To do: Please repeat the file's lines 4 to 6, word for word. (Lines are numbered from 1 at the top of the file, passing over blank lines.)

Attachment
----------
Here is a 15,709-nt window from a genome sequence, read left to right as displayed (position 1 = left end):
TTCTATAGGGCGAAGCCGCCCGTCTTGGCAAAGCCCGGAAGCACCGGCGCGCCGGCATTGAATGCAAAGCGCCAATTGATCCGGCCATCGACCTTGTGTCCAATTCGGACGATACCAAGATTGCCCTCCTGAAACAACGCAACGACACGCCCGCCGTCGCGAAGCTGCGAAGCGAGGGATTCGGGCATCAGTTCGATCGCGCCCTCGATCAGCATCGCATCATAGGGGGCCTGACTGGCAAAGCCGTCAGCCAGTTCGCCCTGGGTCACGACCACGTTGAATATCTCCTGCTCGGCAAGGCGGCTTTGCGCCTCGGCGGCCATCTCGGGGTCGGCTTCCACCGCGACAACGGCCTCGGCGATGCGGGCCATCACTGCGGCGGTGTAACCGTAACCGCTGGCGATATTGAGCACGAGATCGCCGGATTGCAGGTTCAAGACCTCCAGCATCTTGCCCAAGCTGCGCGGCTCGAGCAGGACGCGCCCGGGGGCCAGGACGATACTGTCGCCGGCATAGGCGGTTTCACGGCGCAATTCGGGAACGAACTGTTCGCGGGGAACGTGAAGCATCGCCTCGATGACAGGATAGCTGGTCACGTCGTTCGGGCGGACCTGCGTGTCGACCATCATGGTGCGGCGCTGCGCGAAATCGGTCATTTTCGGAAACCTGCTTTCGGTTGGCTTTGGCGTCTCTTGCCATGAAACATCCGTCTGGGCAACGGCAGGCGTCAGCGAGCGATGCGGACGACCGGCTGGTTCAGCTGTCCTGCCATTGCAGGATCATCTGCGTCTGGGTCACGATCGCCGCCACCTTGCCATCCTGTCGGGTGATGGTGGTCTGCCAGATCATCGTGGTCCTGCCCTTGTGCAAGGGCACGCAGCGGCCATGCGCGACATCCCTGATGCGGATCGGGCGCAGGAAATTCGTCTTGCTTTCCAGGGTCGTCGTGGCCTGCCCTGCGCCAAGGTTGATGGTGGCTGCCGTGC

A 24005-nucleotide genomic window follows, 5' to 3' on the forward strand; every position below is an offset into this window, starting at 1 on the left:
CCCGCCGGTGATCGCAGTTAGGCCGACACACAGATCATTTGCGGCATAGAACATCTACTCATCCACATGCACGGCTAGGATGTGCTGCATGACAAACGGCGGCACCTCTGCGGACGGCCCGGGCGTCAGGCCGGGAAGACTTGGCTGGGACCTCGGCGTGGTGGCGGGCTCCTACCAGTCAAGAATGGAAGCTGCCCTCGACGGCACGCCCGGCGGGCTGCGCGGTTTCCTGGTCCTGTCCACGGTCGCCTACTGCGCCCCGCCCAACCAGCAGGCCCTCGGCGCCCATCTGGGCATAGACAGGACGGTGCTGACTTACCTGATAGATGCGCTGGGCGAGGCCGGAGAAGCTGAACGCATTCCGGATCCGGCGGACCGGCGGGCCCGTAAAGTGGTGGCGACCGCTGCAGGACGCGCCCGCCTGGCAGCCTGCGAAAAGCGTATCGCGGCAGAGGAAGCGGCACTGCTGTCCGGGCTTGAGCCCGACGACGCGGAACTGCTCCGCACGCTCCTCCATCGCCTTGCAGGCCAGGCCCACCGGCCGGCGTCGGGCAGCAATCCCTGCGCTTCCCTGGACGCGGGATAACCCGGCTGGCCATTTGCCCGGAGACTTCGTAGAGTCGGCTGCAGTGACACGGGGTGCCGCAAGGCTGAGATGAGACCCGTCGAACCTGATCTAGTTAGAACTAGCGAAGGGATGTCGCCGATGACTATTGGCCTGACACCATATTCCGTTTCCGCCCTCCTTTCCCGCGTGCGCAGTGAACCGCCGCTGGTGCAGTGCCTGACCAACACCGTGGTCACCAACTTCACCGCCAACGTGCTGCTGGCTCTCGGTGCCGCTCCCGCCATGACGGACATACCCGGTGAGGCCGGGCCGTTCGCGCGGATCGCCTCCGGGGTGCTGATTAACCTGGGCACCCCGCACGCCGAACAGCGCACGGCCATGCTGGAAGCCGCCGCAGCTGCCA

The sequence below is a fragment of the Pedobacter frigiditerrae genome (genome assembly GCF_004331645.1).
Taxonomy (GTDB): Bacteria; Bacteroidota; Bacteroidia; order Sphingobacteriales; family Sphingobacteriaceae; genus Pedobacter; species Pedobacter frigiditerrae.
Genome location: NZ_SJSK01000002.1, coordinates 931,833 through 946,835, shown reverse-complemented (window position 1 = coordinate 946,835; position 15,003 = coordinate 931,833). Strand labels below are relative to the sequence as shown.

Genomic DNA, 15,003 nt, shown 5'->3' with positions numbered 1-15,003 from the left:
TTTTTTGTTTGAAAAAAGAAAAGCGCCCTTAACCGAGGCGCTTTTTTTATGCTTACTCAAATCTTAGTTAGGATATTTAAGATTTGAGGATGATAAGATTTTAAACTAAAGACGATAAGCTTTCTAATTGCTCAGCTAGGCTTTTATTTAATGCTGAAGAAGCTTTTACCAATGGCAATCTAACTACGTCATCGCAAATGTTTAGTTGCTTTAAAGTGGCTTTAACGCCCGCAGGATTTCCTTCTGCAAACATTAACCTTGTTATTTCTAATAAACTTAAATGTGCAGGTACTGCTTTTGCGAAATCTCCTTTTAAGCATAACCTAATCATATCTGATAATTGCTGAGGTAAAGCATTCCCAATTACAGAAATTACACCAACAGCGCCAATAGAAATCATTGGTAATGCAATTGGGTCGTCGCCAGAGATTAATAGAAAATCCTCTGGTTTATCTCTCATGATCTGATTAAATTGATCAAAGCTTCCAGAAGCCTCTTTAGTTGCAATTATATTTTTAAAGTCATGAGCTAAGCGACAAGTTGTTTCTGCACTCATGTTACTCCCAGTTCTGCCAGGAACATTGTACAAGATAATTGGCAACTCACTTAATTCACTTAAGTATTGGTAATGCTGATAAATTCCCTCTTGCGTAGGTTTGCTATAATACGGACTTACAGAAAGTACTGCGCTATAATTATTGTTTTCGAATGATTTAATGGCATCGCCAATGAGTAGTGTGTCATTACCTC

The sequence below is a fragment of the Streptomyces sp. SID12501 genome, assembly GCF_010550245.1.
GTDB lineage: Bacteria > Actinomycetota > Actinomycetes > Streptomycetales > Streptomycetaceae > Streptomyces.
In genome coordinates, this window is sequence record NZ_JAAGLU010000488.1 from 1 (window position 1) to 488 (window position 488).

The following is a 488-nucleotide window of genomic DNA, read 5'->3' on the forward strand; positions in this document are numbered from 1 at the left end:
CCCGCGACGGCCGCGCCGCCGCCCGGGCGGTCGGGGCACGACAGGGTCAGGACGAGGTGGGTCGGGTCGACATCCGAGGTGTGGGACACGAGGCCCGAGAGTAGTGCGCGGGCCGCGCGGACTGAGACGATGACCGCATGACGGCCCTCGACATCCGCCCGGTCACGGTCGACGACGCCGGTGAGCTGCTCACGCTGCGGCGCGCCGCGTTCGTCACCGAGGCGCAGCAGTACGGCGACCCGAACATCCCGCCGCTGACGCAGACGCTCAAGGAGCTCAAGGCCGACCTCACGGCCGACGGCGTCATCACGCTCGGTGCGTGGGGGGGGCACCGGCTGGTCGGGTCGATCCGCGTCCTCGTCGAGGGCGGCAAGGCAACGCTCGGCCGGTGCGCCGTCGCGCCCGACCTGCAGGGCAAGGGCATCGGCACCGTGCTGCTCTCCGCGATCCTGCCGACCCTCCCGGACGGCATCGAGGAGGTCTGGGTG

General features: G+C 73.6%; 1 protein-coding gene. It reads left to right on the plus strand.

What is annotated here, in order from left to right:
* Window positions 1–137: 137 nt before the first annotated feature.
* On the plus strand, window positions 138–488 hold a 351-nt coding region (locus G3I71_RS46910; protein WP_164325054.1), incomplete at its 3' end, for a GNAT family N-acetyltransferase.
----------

CCCGCCGGTGATCGCAGTTAGGCCGACACACAGATCATTTGCGGCATAGAACATCTACTCATCCACATGCACGGCTAGGATGTGCTGCATGACAAACGGCGGCACCTCTGCGGACGGCCCGGGCGTCAGGCCGGGAAGACTTGGCTGGGACCTCGGCGTGGTGGCGGGCTCCTACCAGTCAAGAATGGAAGCTGCCCTCGACGGCACGCCCGGCGGGCTGCGCGGTTTCCTGGTCCTGTCCACGGTCGCCTACTGCGCCCCGCCCAACCAGCAGGCCCTCGGCGCCCATCTGGGCATAGACAGGACGGTGCTGACTTACCTGATAGATGCGCTGGGCGAGGCCGGAGAAGCTGAACGCATTCCGGATCCGGCGGACCGGCGGGCCCGTAAAGTGGTGGCGACCGCTGCAGGACGCGCCCGCCTGGCAGCCTGCGAAAAGCGTATCGCGGCAGAGGAAGCGGCACTGCTGTCCGGGCTTGAGCCCGACGACGCGGAACTGCTCCGCACGCTCCTCCATCGCCTTGCAGGCCAGGCCCACCGGCCGGCGTCGGGCAGCAATCCCTGCGCTTCCCTGGACGCGGGATAACCCGGCTGGCCATTTGCCCGGAGACTTCGTAGAGTCGGCTGCAGTGACACGGGGTGCCGCAAGGCTGAGATGAGACCCGTCGAACCTGATCTAGTTAGAACTAGCGAAGGGATGTCGCCGATGACTATTGGCCTGACACCATATTCCGTTTCCGCCCTCCTTTCCCGCGTGCGCAGTGAACCGCCGCTGGTGCAGTGCCTGACCAACACCGTGGTCACCAACTTCACCGCCAACGTGCTGCTGGCTCTCGGTGCCGCTCCCGCCATGACGGACATACCCGGTGAGGCCGGGCCGTTCGCGCGGATCGCCTCCGGGGTGCTGATTAACCTGGGCACCCCGCACGCCGAACAGCGCACGGCCATGCTGGAAGCCGCCGCAGCTGCCA

The sequence below is a fragment of the Pedobacter frigiditerrae genome (genome assembly GCF_004331645.1).
Taxonomy (GTDB): Bacteria; Bacteroidota; Bacteroidia; order Sphingobacteriales; family Sphingobacteriaceae; genus Pedobacter; species Pedobacter frigiditerrae.